Sylvania Electric Products v. Flanagan
United States Court of Appeals for the First Circuit
352 F.2d 1005 (1965)
On May 27, 1963, pursuant to an alleged oral agreement with Sylvania Electric Products, Inc. (Sylvania) (defendant), Paul L. Flanagan (plaintiff) commenced hauling material from Sylvania’s work site. Pursuant to the alleged agreement, Flanagan was to receive compensation at the rate of $13 per truck per hour for hauling ledge material using his own trucks and other trucks he rented for the job. The entire hauling operation took one thousand nine hundred thirty-two and a half hours, resulting in a final bill of $25,267.50, which Sylvania refused to pay. Flanagan commenced a breach of contract action that was removed to federal court on diversity grounds. At trial, Flanagan presented in support of his claims invoices and a summary based on data taken from tally sheets that had been prepared on site from the daily truck hour slips. While Flanagan testified that the summary and invoices were based on information from the tally sheets, he did not produce the tally sheets. Sylvania objected to introduction of the summary and invoices in lieu of the tally sheets, and the court suggested that Flanagan produce any tally sheets in his possession, but he did not do so. Flanagan testified that it was not his practice to keep the tally sheets after checking them against the invoices, but evidence indicated that he had some of the tally sheets in his possession at a time when he knew Sylvania was disputing payment for the hauling services. Flanagan also admitted to the court that he might have had some of the tally sheets at home. The jury returned a verdict for Flanagan and Sylvania appealed, asserting that the district court’s admission of the invoices and summary without producing the tally sheets violated the best evidence rule.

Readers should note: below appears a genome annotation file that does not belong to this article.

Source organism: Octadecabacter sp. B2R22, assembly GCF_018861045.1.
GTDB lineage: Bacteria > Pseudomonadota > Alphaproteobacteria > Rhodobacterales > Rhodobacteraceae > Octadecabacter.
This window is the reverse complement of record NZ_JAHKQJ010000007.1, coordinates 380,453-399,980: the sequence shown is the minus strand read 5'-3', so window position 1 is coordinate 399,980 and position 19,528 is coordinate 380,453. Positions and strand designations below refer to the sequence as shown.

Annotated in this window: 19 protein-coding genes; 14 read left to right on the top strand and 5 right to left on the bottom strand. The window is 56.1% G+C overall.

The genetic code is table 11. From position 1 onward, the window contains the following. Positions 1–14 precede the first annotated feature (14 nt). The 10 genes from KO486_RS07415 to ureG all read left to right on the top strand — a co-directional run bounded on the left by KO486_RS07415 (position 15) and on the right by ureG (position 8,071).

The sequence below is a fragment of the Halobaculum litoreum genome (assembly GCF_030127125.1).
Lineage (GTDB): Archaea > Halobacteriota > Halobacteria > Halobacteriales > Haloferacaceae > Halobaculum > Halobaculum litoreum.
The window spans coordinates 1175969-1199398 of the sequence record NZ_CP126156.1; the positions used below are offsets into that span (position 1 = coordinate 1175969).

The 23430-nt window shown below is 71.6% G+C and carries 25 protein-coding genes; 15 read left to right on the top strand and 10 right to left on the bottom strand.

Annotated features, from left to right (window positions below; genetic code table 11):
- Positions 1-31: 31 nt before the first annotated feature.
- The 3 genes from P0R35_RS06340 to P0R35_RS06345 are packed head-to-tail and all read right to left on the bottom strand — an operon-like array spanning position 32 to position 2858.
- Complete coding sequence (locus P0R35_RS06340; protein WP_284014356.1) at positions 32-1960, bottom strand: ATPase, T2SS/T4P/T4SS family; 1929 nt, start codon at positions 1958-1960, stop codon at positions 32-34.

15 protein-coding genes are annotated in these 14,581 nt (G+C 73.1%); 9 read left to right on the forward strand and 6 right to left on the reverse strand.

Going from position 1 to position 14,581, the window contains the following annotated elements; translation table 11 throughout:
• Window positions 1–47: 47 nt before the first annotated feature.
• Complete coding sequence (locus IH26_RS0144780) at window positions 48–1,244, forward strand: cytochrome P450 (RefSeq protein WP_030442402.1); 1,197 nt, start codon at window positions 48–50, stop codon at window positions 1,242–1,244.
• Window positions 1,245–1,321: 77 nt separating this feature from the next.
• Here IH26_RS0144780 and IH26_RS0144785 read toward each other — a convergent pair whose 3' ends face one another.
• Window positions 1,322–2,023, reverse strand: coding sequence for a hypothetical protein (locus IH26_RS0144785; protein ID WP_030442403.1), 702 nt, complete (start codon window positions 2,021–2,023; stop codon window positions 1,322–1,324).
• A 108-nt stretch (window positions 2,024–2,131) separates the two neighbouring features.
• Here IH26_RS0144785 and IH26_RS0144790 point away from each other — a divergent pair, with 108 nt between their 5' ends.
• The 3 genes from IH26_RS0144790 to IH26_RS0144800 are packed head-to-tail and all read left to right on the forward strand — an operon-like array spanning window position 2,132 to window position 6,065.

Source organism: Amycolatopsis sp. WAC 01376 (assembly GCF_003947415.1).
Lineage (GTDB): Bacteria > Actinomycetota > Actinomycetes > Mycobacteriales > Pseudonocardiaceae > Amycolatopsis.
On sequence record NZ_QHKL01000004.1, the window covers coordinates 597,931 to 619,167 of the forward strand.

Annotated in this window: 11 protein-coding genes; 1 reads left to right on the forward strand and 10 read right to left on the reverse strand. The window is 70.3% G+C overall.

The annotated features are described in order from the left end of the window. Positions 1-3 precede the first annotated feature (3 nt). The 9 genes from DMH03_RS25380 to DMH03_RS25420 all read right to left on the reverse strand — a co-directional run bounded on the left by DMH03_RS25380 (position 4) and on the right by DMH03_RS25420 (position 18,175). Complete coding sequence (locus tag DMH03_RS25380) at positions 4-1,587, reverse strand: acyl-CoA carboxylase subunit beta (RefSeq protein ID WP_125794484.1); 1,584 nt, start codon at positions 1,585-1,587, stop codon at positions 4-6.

Rule of Law
Holding and Reasoning (McEntee, J.)
What to do next…
Unlock this case brief with a free (no-commitment) trial membership of Quimbee.
You’ll be in good company: Quimbee is one of the most widely used and trusted sites for law students, serving more than 723,000 law students since 2011. Some law schools—such as Yale, Berkeley, and Northwestern—even subscribe directly to Quimbee for all their law students.Unlock this case briefRead our student testimonials
Learn more about Quimbee’s unique (and proven) approach to achieving great grades at law school.
Quimbee is a company hell-bent on one thing: helping you get an “A” in every course you take in law school, so you can graduate at the top of your class and get a high-paying law job. We’re not just a study aid for law students; we’re the study aid for law students.Learn about our approachRead more about Quimbee
Here's why 723,000 law students have relied on our case briefs:
- Written by law professors and practitioners, not other law students. 45,500 briefs, keyed to 983 casebooks. Top-notch customer support.
- The right amount of information, includes the facts, issues, rule of law, holding and reasoning, and any concurrences and dissents.
- Access in your classes, works on your mobile and tablet. Massive library of related video lessons and high quality multiple-choice questions.
- Easy to use, uniform format for every case brief. Written in plain English, not in legalese. Our briefs summarize and simplify; they don’t just repeat the court’s language.